You have brains in your head. You have feet in your shoes. You can steer yourself in any direction you choose. You’re on your own, and you know what you know. And you are the guy who’ll decide where to go. -Dr. Seuss
I saw this quote on Facebook, and it made me realize something. Even though I have misophonia, I can choose to not let misophonia have me.
It’s true that I have misophonia. I get triggered by a number of things: “S” sounds; repeated tapping (finger and foot tapping); gulping sounds; chewing sounds; people smacking their food; slurping sounds; people biting their nails. And those are just a few.
However, I believe I’ve let misophonia dictate my life. I refuse to do certain things sometimes, like go to the movies or go shopping at my local mall. I forego going to certain events because of the triggers I know I’ll encounter.
However, there are a lot of things I do anyway despite my triggers. I go out with friends (movies, eating, parties). I’m pursuing a degree in college. I keep friends around despite the fact that they trigger me sometimes. I try my best to do things even though I know I may get triggered.
But forcing myself to go out, keep up with friends, and stay in school is very exhausting, especially since I’m an introvert. Some of my family members don’t understand why I don’t talk sometimes, and I want to tell them “One, I’m trying hard to concentrate on what you’re saying and not leave because you’re triggering me, and two, I’m an introvert, so I don’t talk much anyway and being with other people is very exhausting.” Though I force myself to go out and be around people (which is exhausting) and try not to let my triggers get to me (even more exhausting), that doesn’t mean I’m a social butterfly.
Well, what does it mean? It means I’m trying. I’m trying to steer myself in a new direction and not let misophonia keep me from doing what I need or want to do.
And there are days when I can’t, but that’s okay. Everyone needs to recharge, whether that means sitting in your room with hot cocoa watching Netflix, or going out with friends and having fun. As long as you continue trying and not giving up (steering the wheel in a new direction), I call that a success.
“Hold on a second, what about those who can’t do what you’re saying people should do? What if people can’t get out of the house because their misophonia is so bad?” To them, as long as you get out of bed even though you don’t want to, I call that a success as well. It always saddens me to know that misophonia has had such a terrible affect on people, and they just can’t expose themselves to a lot of triggers. It’s taken over without the person letting it.
Let me expand on that, because I don’t think some family members or friends realize something. I am able to go out, thankfully, and do the things I want as long as I get to recharge. I’m able to function for awhile before needing to leave a situation. But for some people, that’s not possible, and they probably feel bad for not being able to do things they want or need. Furthermore, when family members or friends get upset with them and say they need to stop letting misophonia dictate their life, it makes it worse because they most likely didn’t let it dictate their life in the first place. It just got worse and worse until they were barely able to function.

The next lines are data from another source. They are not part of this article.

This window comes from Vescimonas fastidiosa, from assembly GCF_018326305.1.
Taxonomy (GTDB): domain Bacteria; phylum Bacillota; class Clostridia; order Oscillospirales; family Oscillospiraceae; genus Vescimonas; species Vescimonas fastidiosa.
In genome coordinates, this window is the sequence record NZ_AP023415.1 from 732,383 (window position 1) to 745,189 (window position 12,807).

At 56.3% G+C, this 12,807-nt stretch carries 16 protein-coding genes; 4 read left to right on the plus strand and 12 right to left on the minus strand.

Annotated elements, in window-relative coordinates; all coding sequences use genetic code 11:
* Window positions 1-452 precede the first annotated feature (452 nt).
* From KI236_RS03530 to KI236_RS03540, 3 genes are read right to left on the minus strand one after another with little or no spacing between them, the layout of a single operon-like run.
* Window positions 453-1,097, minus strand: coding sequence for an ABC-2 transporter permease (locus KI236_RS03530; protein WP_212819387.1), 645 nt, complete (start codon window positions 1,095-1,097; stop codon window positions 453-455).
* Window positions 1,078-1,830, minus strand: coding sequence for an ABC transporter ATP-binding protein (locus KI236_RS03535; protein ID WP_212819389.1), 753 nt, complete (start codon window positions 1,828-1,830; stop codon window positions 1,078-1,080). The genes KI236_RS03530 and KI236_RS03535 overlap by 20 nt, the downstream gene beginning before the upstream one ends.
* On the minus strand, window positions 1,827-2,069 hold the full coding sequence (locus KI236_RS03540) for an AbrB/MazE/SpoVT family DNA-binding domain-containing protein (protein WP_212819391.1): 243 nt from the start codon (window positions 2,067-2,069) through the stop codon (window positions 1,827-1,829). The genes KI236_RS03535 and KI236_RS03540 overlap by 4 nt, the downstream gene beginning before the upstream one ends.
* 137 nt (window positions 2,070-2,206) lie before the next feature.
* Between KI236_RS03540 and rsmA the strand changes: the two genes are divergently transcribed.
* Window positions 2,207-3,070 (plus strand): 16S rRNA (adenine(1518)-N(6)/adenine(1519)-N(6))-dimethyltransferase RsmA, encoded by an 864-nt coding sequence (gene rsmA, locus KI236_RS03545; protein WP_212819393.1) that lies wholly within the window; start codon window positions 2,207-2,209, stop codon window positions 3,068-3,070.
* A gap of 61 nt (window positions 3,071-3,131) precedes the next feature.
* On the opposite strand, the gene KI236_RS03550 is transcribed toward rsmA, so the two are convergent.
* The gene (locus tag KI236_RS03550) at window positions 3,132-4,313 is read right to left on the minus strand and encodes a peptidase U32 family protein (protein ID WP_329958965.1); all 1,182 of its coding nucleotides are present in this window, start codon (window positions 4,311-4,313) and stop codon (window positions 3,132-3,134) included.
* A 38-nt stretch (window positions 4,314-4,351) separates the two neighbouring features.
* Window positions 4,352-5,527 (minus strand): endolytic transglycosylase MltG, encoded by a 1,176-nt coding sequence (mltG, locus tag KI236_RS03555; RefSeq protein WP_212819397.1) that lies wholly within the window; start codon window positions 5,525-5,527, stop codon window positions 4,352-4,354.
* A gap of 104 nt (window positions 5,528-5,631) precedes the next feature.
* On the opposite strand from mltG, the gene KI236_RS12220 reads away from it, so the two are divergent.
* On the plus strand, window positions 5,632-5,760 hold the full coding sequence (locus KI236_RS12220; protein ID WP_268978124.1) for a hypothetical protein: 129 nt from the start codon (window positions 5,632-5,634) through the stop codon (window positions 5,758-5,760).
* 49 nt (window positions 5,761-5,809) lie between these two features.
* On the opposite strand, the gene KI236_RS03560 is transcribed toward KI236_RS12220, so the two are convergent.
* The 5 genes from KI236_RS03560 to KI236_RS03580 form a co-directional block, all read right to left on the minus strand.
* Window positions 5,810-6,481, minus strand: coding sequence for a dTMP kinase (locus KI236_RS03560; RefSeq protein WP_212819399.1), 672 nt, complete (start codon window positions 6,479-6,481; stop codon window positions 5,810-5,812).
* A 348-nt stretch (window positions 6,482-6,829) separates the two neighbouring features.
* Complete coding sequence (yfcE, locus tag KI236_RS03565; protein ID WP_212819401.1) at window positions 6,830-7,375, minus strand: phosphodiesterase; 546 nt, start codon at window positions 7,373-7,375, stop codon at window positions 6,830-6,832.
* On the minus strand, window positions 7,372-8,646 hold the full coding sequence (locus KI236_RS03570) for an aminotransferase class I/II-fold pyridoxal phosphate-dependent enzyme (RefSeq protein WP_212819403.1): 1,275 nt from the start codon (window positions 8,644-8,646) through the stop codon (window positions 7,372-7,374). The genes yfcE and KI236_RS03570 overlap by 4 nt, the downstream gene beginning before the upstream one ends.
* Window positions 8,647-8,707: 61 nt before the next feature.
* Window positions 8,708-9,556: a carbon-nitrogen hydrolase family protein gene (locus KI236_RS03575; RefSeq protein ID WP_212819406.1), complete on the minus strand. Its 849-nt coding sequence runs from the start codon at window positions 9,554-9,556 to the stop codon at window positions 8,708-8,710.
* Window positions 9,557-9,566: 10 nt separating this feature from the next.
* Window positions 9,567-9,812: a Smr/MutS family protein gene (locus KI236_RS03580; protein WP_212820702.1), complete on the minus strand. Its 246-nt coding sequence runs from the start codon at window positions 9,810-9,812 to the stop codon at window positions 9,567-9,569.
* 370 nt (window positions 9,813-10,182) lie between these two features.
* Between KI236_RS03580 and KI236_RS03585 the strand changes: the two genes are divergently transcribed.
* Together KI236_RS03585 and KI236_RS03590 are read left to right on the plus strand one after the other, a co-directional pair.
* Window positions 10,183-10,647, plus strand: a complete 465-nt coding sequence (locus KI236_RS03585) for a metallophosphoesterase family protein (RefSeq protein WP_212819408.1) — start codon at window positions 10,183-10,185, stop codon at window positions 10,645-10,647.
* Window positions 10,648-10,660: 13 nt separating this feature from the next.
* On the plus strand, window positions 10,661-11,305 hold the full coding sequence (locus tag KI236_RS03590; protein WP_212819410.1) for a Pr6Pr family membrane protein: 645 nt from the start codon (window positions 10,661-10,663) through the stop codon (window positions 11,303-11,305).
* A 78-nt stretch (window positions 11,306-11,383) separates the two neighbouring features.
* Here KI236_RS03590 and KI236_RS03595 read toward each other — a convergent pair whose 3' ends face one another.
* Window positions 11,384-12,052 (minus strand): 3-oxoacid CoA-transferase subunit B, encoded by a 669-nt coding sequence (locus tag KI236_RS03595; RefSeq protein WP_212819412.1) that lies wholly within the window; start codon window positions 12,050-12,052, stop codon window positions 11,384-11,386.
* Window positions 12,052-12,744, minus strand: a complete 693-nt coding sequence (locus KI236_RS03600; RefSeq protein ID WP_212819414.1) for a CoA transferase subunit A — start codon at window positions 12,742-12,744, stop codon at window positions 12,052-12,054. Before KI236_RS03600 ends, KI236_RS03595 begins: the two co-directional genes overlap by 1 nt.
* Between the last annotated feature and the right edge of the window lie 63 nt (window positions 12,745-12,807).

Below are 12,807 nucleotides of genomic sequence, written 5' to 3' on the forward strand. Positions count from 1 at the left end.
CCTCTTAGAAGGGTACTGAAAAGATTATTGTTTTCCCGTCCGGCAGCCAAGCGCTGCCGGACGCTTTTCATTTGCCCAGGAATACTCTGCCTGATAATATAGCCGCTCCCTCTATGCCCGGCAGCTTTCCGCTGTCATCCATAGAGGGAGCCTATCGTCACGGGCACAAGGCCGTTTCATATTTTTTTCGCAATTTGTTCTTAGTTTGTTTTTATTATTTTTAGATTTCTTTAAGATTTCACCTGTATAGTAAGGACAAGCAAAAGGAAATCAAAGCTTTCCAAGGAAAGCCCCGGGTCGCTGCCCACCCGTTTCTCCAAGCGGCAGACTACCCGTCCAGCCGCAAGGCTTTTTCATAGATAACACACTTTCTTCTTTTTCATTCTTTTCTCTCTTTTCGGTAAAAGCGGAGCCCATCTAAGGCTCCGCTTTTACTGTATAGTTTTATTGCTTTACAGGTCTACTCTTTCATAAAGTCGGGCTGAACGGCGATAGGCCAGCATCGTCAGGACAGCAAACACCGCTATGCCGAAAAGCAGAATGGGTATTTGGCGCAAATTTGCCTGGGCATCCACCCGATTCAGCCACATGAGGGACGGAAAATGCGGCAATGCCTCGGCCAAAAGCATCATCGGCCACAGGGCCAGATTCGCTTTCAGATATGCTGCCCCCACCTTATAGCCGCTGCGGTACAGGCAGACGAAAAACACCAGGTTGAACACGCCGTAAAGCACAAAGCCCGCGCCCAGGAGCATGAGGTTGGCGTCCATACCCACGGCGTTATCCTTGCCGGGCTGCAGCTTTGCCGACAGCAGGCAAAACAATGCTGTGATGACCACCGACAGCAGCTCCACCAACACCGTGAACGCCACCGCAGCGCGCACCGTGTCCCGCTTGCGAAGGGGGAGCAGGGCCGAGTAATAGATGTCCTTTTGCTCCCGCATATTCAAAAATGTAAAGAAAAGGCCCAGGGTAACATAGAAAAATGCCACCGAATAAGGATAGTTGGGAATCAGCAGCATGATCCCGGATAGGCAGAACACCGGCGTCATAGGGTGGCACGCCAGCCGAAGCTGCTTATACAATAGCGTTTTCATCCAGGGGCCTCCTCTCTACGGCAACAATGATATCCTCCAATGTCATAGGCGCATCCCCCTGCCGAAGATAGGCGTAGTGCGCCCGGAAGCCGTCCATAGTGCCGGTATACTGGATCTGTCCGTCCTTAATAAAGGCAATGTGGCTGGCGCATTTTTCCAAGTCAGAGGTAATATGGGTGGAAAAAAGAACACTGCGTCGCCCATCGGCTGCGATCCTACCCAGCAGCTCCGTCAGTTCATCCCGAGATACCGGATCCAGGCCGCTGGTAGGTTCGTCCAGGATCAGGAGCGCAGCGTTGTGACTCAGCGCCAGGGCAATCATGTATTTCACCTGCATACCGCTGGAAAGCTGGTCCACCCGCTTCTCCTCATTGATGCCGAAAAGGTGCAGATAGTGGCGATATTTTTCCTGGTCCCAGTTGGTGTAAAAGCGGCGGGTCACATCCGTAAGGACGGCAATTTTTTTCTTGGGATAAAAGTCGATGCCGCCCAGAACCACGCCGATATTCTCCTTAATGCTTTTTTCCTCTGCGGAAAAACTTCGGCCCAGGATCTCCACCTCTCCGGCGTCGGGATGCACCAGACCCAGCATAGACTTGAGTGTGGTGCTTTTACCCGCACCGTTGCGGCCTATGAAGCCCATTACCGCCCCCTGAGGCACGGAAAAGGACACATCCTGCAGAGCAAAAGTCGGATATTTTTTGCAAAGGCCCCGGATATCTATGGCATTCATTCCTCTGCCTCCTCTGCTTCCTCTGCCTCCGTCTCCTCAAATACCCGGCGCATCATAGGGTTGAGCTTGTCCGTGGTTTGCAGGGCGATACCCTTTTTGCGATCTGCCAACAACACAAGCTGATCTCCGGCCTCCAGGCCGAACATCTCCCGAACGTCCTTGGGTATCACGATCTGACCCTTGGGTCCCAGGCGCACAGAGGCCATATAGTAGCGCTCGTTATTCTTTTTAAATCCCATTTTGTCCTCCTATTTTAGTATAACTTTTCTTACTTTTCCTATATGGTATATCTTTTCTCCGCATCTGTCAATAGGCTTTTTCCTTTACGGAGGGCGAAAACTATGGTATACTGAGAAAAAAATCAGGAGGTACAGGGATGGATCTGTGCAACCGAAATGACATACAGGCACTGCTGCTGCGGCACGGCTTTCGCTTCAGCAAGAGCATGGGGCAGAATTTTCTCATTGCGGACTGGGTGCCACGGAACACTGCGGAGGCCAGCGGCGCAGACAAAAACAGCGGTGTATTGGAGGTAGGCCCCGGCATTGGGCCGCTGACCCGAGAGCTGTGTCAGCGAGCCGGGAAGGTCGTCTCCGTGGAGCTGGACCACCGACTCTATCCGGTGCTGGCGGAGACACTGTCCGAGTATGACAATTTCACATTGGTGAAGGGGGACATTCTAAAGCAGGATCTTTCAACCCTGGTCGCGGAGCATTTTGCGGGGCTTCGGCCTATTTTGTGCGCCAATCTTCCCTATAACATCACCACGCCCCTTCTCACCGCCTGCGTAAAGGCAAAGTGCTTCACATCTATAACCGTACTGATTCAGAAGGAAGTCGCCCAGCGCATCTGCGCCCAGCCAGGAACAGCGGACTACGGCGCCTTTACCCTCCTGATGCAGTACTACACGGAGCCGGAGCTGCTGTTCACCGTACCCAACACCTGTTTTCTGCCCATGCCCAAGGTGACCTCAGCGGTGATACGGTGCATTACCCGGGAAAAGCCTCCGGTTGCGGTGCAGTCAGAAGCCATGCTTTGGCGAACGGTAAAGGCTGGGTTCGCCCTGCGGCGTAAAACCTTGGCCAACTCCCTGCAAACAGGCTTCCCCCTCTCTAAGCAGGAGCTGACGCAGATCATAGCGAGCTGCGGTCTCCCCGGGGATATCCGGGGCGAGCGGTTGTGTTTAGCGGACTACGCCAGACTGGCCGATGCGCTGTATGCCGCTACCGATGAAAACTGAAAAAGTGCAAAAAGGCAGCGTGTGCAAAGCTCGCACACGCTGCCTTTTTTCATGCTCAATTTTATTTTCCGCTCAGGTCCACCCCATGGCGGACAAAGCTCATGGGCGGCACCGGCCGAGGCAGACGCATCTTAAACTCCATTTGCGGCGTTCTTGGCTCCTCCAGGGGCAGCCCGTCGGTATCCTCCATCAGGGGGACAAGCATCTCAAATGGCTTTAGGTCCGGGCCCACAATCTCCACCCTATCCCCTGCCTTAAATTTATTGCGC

While I’m lucky enough to be able to say “Nope, not right now misophonia, I’m having fun”, other people can’t do that. They can’t just steer themselves in another direction because in their mind, misophonia will not let them. And I have days when I just can’t go out and I need to stay home. Forcing myself on days I shouldn’t ruins my day and someone else’s because of the way I’m acting.
So, what’s the positive in all of this? Family members and friends of someone who suffers with misophonia, support them endlessly. This will alleviate some tension. Observe their behavior, because they might not always ask you to do anything out of shame. My best friend is very good at noticing when I seem bothered, and I don’t have to say a word sometimes because she knows when I’m triggered. I’m also lucky that my friend L tries his best not to trigger me as well when we hang out, and he does a fantastic job even without me saying anything.
So, in summary:
- Don’t let misophonia dictate your life.
- It’s ok if you have no control over misophonia. In fact, I don’t think anyone has total control.
- Go out, recharge, repeat. But never go out if you feel like you can’t.
- Family members: Don’t try to shape your child into someone they’re not. If you know they can’t do something because of their misophonia, don’t try to force them to do it (eating at the table, for instance). Suggestions and questions are welcome, and helping us set up a doctor appointment may also help.
- Friends: Please don’t get upset with your friend who suffers from misophonia. They probably need your friendship badly, and losing you as a friend would hurt them a lot. Support them in any way you can.
Like I’ve said before, I have some pretty amazing family and friends, as well as my boyfriend, and I’m lucky to have them and their support. That’s what helps me get through my bad days.
Love. Support. Kindness. Positivity. Practice that for the misophonia suffer, those with anxiety, or any kind of illness (mental, neurological, physical, psychological). You have no idea how much you will help us by accommodating us like that.
See you next week!